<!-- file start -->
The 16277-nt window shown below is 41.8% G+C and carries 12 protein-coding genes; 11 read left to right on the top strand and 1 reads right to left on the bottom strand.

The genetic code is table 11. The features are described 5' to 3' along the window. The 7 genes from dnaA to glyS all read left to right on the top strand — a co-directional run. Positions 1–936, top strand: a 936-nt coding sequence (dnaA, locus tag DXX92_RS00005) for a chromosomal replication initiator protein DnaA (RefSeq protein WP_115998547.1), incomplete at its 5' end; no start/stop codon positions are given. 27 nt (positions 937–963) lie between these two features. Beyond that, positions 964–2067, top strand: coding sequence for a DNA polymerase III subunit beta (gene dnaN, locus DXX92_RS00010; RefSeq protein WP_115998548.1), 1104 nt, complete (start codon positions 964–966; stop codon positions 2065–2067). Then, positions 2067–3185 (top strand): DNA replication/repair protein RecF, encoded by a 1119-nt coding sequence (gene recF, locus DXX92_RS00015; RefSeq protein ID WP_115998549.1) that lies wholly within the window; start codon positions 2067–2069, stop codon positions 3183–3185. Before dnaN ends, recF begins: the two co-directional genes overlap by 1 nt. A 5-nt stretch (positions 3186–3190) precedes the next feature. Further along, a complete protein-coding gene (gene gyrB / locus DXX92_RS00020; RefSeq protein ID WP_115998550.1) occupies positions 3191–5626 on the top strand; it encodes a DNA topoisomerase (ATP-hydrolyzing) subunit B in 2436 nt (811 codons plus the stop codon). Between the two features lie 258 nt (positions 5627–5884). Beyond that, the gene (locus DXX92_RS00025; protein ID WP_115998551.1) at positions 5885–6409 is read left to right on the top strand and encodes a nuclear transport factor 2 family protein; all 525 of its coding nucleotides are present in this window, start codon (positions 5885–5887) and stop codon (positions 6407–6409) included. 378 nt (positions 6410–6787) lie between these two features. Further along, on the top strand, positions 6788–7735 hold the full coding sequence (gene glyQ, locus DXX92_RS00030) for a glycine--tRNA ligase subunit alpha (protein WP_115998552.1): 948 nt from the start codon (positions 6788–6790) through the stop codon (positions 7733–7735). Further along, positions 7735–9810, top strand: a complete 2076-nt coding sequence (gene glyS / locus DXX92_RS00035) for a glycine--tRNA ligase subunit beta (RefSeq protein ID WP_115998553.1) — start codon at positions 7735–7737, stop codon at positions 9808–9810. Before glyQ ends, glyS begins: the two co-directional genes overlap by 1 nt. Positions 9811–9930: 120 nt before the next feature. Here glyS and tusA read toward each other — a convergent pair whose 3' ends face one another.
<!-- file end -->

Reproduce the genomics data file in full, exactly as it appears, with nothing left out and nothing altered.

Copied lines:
The 16277-nt window shown below is 41.8% G+C and carries 12 protein-coding genes; 11 read left to right on the top strand and 1 reads right to left on the bottom strand.

The genetic code is table 11. The features are described 5' to 3' along the window. The 7 genes from dnaA to glyS all read left to right on the top strand — a co-directional run. Positions 1–936, top strand: a 936-nt coding sequence (dnaA, locus tag DXX92_RS00005) for a chromosomal replication initiator protein DnaA (RefSeq protein WP_115998547.1), incomplete at its 5' end; no start/stop codon positions are given. 27 nt (positions 937–963) lie between these two features. Beyond that, positions 964–2067, top strand: coding sequence for a DNA polymerase III subunit beta (gene dnaN, locus DXX92_RS00010; RefSeq protein WP_115998548.1), 1104 nt, complete (start codon positions 964–966; stop codon positions 2065–2067). Then, positions 2067–3185 (top strand): DNA replication/repair protein RecF, encoded by a 1119-nt coding sequence (gene recF, locus DXX92_RS00015; RefSeq protein ID WP_115998549.1) that lies wholly within the window; start codon positions 2067–2069, stop codon positions 3183–3185. Before dnaN ends, recF begins: the two co-directional genes overlap by 1 nt. A 5-nt stretch (positions 3186–3190) precedes the next feature. Further along, a complete protein-coding gene (gene gyrB / locus DXX92_RS00020; RefSeq protein ID WP_115998550.1) occupies positions 3191–5626 on the top strand; it encodes a DNA topoisomerase (ATP-hydrolyzing) subunit B in 2436 nt (811 codons plus the stop codon). Between the two features lie 258 nt (positions 5627–5884). Beyond that, the gene (locus DXX92_RS00025; protein ID WP_115998551.1) at positions 5885–6409 is read left to right on the top strand and encodes a nuclear transport factor 2 family protein; all 525 of its coding nucleotides are present in this window, start codon (positions 5885–5887) and stop codon (positions 6407–6409) included. 378 nt (positions 6410–6787) lie between these two features. Further along, on the top strand, positions 6788–7735 hold the full coding sequence (gene glyQ, locus DXX92_RS00030) for a glycine--tRNA ligase subunit alpha (protein WP_115998552.1): 948 nt from the start codon (positions 6788–6790) through the stop codon (positions 7733–7735). Further along, positions 7735–9810, top strand: a complete 2076-nt coding sequence (gene glyS / locus DXX92_RS00035) for a glycine--tRNA ligase subunit beta (RefSeq protein ID WP_115998553.1) — start codon at positions 7735–7737, stop codon at positions 9808–9810. Before glyQ ends, glyS begins: the two co-directional genes overlap by 1 nt. Positions 9811–9930: 120 nt before the next feature. Here glyS and tusA read toward each other — a convergent pair whose 3' ends face one another.